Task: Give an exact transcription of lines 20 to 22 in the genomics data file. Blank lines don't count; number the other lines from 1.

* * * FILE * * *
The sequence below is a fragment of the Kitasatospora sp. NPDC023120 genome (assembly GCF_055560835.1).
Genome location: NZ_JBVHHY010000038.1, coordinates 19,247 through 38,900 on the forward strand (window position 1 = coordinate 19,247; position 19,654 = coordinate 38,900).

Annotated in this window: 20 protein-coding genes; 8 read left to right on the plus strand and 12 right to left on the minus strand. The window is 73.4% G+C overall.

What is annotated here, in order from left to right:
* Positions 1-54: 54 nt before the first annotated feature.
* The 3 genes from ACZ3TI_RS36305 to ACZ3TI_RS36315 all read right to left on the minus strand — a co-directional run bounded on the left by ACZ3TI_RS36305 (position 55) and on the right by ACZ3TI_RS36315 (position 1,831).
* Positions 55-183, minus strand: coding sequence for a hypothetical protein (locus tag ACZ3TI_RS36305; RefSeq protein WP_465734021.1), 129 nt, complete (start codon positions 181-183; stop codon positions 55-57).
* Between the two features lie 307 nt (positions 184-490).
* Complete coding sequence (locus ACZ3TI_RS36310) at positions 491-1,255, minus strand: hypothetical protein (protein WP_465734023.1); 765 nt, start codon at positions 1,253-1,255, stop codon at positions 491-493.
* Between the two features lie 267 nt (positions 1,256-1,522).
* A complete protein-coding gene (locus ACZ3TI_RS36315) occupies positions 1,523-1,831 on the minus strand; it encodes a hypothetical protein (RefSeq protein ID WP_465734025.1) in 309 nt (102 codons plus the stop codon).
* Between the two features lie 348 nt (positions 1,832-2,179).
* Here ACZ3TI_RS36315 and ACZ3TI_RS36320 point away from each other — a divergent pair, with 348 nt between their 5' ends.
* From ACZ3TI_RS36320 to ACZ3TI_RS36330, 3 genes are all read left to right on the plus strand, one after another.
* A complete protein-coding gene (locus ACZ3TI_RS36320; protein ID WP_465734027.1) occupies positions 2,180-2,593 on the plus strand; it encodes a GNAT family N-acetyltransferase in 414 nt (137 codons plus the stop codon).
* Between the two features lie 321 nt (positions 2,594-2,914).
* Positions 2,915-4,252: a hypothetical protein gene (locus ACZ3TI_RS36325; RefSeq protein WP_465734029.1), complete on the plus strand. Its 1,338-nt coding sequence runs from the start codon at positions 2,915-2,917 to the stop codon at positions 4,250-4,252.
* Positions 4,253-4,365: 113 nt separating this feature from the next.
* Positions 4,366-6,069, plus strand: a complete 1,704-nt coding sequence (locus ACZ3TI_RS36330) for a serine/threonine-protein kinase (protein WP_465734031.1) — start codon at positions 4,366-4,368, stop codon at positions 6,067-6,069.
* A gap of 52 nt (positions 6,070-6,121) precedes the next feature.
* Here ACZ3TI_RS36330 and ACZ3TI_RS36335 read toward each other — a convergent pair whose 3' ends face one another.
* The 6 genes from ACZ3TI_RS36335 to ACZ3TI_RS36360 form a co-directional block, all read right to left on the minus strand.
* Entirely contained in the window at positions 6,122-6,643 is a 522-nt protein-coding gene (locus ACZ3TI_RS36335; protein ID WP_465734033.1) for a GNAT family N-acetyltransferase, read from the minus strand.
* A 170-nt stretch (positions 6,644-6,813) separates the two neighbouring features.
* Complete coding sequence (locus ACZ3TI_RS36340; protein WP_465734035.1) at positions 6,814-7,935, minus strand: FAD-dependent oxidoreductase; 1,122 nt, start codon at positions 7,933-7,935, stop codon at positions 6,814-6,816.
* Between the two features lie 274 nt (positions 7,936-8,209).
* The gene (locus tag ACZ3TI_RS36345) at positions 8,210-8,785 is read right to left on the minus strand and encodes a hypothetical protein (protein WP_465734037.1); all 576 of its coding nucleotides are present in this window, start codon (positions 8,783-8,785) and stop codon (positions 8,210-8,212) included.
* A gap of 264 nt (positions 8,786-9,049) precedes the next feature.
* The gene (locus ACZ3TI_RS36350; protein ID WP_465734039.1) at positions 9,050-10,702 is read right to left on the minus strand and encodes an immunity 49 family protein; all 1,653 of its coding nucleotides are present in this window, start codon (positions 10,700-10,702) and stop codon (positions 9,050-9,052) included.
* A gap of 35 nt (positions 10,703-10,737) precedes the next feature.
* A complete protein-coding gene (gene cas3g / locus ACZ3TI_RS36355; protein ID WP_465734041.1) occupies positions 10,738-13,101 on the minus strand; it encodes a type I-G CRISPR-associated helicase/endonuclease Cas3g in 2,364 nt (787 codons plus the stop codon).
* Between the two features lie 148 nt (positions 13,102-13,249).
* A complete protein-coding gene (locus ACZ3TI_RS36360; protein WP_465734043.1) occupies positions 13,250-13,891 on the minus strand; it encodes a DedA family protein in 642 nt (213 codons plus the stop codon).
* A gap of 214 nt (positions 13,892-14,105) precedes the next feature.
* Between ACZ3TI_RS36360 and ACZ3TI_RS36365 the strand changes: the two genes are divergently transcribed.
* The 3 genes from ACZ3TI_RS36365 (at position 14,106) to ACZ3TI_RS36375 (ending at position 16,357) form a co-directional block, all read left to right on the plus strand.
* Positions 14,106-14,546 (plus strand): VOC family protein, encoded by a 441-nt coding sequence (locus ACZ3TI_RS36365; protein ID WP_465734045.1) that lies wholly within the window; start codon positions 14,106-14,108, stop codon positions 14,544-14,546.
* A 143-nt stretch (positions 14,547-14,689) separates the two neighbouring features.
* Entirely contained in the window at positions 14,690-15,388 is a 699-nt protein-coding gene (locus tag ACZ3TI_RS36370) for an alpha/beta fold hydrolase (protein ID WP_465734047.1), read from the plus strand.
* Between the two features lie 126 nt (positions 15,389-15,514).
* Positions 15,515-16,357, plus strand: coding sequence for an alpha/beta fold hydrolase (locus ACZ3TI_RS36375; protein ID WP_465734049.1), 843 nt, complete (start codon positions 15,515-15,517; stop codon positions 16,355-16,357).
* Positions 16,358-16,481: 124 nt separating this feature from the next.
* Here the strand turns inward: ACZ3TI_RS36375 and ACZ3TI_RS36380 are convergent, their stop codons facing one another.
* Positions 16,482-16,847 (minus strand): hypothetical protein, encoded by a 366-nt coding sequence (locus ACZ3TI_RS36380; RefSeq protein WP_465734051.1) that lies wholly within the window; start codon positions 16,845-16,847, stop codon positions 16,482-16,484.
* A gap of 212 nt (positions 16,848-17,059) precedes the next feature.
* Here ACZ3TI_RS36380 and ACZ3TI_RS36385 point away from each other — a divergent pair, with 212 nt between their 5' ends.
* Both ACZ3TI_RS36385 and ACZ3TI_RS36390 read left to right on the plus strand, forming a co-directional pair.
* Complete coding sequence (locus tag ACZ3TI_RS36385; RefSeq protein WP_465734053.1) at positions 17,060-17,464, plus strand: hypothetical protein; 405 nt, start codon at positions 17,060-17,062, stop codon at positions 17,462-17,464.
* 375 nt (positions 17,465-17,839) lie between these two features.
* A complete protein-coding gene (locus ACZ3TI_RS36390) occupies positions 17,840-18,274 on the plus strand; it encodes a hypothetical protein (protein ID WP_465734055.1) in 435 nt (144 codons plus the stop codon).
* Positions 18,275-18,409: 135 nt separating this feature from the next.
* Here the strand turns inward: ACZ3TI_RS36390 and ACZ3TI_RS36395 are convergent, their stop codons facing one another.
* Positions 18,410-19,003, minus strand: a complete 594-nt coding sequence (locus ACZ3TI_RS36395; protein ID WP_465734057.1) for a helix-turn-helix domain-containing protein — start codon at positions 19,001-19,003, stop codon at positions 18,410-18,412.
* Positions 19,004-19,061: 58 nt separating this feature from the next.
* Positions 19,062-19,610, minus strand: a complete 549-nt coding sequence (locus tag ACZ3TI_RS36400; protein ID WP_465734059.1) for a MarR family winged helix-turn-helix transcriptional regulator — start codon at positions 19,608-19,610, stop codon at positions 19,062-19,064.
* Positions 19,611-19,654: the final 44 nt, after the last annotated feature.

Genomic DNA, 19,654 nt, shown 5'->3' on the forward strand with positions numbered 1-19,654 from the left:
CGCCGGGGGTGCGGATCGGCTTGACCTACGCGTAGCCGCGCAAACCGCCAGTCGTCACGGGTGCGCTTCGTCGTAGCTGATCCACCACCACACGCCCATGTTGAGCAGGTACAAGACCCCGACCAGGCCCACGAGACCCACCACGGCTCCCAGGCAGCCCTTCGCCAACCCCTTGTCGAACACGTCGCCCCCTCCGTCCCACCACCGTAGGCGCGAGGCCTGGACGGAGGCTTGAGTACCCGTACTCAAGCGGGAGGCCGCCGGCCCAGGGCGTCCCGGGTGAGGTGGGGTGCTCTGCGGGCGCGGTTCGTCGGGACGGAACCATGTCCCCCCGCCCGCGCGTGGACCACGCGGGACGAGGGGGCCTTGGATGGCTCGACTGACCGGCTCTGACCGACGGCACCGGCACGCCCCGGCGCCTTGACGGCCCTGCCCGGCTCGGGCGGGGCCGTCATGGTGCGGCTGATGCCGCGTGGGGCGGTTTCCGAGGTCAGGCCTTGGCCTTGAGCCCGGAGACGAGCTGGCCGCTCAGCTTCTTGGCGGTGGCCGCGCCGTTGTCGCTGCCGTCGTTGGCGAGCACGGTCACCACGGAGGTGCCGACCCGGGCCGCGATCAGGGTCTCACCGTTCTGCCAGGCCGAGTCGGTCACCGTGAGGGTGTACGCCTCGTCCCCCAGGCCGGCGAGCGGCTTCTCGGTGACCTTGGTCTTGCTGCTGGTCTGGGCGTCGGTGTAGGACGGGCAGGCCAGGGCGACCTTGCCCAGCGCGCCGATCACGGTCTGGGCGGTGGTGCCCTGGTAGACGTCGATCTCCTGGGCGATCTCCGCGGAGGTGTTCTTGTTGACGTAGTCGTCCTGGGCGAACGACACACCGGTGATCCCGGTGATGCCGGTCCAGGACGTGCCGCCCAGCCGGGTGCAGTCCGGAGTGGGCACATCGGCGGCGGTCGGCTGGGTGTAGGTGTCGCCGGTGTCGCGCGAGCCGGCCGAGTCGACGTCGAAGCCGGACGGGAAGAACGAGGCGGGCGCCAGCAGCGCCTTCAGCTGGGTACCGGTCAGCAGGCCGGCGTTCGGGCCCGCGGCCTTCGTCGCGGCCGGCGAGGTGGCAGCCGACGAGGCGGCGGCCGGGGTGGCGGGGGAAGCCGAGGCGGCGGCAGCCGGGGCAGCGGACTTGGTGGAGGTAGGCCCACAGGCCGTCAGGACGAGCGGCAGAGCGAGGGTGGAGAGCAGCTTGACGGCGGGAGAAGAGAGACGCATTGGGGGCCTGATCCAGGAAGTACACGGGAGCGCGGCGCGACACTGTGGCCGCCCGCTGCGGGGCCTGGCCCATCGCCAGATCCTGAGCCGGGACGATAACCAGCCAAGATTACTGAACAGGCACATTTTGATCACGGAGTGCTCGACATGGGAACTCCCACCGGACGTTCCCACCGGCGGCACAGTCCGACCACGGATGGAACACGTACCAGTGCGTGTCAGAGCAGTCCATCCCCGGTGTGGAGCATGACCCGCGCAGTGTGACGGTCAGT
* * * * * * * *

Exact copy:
* A gap of 52 nt (positions 6,070-6,121) precedes the next feature.
* Here ACZ3TI_RS36330 and ACZ3TI_RS36335 read toward each other — a convergent pair whose 3' ends face one another.
* The 6 genes from ACZ3TI_RS36335 to ACZ3TI_RS36360 form a co-directional block, all read right to left on the minus strand.